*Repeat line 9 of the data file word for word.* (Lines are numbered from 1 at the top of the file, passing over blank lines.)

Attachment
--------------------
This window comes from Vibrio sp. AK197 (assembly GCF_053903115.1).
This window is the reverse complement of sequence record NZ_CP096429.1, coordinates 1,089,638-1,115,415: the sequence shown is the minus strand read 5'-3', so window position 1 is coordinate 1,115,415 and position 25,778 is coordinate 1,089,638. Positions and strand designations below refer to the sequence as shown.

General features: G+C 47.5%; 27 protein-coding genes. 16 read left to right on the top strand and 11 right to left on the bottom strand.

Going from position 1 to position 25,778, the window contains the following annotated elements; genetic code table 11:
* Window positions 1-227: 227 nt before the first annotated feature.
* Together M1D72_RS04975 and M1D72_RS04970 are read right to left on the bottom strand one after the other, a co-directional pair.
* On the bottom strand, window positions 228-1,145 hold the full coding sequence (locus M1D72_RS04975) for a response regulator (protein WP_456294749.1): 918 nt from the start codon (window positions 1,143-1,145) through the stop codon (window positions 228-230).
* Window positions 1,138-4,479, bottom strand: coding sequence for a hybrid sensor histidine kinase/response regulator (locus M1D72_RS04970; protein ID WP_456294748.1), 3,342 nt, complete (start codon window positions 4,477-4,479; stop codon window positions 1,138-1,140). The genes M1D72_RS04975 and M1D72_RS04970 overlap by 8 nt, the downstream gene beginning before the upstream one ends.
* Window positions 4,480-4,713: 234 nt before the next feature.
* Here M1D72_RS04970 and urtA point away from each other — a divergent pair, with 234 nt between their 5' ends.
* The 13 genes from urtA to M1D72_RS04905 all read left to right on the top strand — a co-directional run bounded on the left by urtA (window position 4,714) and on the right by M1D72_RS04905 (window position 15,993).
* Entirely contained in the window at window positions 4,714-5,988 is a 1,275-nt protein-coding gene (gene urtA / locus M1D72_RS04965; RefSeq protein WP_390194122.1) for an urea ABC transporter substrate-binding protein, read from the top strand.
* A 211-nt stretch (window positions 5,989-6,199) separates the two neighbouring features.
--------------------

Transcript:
* Window positions 4,480-4,713: 234 nt before the next feature.